A Hollywood-style celebrity scandal is dominating the Internet in China

Chinese actor Wang Baoqiang, right, arrives May 17, 2013, with his wife Ma Rong for a screening of the film "Tian Zhu Ding" (A Touch of Sin) at the Cannes Film Festival in Cannes, France.
(Alberto Pizzoli/AFP/Getty Images)

China is in the midst of one of its biggest celebrity scandals in recent memory, a messy divorce which, over the last week, has dominated the country’s Internet and turned ordinary social media fans into avid sleuths.

Actor Wang Baoqiang on Sunday posted via Weibo, China’s Twitter, that his wife of seven years, Ma Rong, an actress, was engaged in an affair with his agent, Song Zhe. On Monday, Wang filed for divorce.

Since then, the scandal has become the biggest topic in Chinese cyberspace. The hashtag #WangBaoqiangDivorce on Weibo had been viewed 8.6 billion times as of late Friday afternoon — on average, more than six times for every one of China’s more than 1.3 billion people. Chinese Internet users have overwhelmingly rallied to the actor’s defense, with many even donating money to help cover his legal fees.


“Since I married Ma Rong in 2009, I’ve kept my wedding vows; I’ve been sincere to her and loyal to my marriage,” Wang wrote in his original Weibo post, which has attracted 5.3 million “likes” and 3 million comments. “I protect my wife and take care of my children and all of our parents; I make efforts to be a good husband, dad and son. I work hard to provide a better living environment for my family.

“I’ve been absolutely loyal, honest and tolerant,” he continued. “But I can’t stand the evil behavior of betraying a marriage and destroying one’s family.”

Soon afterward, Ma struck back, claiming that Wang was the guilty party. “The more one tries to hide, the more one is exposed,” she posted cryptically. “The truth will finally come out.”

On Monday, Wang’s company wrote on Weibo that Wang had borrowed money to fund his divorce case, sparking speculation in the Chinese media that Ma and Song had absconded with his wealth. Internet users struck out at Ma, posting a string of vitriolic comments to her Weibo page. Some users even tracked down her address and ID card number and posted them online.

“Wang Baoqiang is a village boy — he suffered a lot,” said one fan’s Weibo post, reflecting a popular sentiment. “All your money was made by him. Please don’t take away his hard-earned money.”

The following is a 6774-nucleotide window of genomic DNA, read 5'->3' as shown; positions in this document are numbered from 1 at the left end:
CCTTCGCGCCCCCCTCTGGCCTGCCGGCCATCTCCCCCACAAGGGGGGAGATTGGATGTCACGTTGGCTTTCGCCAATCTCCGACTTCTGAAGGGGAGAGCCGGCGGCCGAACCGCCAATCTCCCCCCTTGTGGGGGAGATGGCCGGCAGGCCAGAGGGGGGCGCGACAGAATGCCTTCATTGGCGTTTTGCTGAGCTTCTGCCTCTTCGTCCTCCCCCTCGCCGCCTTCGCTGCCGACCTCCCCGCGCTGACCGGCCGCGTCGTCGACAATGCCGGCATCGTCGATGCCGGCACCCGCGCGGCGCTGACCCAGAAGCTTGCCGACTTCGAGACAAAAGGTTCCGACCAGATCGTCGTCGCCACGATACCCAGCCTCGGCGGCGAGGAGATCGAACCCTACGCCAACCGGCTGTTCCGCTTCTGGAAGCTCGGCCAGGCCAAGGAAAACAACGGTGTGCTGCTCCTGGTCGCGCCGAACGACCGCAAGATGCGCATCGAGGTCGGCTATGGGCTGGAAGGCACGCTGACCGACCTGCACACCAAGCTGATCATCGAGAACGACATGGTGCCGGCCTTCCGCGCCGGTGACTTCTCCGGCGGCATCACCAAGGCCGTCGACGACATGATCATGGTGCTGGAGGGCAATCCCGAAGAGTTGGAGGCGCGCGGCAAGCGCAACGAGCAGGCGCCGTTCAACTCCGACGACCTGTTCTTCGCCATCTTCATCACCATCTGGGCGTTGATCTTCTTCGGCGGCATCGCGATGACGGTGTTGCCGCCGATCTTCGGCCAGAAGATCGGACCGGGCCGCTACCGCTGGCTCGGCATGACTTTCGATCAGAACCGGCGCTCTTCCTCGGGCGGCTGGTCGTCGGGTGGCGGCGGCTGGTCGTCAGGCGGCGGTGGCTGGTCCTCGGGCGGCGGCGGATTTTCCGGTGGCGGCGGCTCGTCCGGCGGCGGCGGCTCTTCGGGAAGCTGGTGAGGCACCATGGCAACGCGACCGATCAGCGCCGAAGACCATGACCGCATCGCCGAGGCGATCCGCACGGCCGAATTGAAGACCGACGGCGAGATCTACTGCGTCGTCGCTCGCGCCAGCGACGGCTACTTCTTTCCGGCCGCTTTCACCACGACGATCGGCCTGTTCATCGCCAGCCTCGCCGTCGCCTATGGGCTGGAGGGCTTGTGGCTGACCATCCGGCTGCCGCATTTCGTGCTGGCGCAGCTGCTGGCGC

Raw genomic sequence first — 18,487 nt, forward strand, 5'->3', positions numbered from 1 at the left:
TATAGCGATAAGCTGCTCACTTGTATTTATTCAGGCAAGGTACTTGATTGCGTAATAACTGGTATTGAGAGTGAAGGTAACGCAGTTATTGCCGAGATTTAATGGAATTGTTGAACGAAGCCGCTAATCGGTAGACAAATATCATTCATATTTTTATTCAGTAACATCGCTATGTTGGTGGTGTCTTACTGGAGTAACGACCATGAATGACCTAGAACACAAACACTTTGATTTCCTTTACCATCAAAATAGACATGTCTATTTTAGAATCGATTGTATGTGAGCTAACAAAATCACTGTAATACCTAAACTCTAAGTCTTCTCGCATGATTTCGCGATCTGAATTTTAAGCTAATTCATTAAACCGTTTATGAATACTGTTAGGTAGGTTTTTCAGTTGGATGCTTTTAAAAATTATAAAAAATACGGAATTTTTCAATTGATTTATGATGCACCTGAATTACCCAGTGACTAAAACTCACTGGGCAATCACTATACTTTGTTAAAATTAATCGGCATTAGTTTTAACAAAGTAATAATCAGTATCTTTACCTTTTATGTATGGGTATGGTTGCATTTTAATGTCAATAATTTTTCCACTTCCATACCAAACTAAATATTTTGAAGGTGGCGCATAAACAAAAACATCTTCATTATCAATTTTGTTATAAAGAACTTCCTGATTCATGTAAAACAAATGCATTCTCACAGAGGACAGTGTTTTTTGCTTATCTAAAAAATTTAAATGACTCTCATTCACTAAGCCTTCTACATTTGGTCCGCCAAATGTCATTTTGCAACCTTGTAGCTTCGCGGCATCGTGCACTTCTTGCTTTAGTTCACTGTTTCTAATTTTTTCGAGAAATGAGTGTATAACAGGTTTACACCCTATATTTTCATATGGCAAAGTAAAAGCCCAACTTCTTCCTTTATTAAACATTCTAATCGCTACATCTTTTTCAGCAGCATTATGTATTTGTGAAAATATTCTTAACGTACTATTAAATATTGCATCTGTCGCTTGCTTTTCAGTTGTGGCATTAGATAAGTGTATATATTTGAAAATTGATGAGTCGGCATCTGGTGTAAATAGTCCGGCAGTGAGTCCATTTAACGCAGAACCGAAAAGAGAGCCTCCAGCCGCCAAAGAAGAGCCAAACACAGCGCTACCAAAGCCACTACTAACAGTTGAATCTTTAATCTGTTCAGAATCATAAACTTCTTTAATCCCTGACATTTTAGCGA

On Tuesday, Ma sued Wang for defamation. On Wednesday, Song’s wife filed for divorce.

Wang, 32, was born to a poor family in Hebei, a dusty, mountainous province that surrounds Beijing. His debut role was as a 16-year-old victim of two scam artists in Blind Shaft, a bleak film about murder in a Chinese coal mine. He hit the mainstream soon afterward, playing charming, if naive characters in several comic capers, including A World Without Thieves (2004) and Lost in Thailand (2012), for a time China’s highest grossing movie ever.

Chinese media have referred to Wang as a “grassroots star,” and his down-home appeal might partly explain the overwhelming sympathy.

Yet some observers have seen it as a symptom of unfair gender relations in the country.

“It’s a double standard,” Lü Pin, the editor in chief at Gender Watch, a feminist activist website, told the Chinese news website Phoenix News. “Society is particularly intolerant towards women cheating on their husbands. We always find a reason, or an excuse, for men cheating. More often we’ll forgive men, and give [them] a second chance.”

Chinese Internet users and media have attempted to eke out as much information on the case as possible. The Legal Evening News, a state-run newspaper, published information about the couple’s assets (they found nine properties, a BMW car and other “luxury goods”).

An anonymous airline company employee even publicized Ma and Song’s flight information to help amateur sleuths track them down. According to Chinese media, one Beijing resident flew overnight to the northeastern city of Dalian to try to find Song. (He failed).

Many Internet users have helped donate money to abet Wang’s divorce — enough that swindlers have piggybacked on the scandal for financial gain. Some have composed text messages in Wang’s name to solicit donations, according to an article in the Henan Legal Evening News. One victim, a villager, reportedly transferred 5,000 yuan ($750) to a swindler’s account.

On Wednesday, the scandal in full swing, several U.S.-based fans located Wang’s Pasadena house on a real estate app, traveled to the residence, and interviewed a neighbor about who lived there.

They didn’t find much. According to a reporter for the website SinoVisionNet, the neighbor told them that two people live in the house, a man and a woman. The neighbor didn’t recognize a photo of Wang.

The video of the neighbor also went viral. As of late Friday, it had been viewed at least 6 million times.

Yingzhi Yang in the Times’ Beijing bureau contributed to this report.


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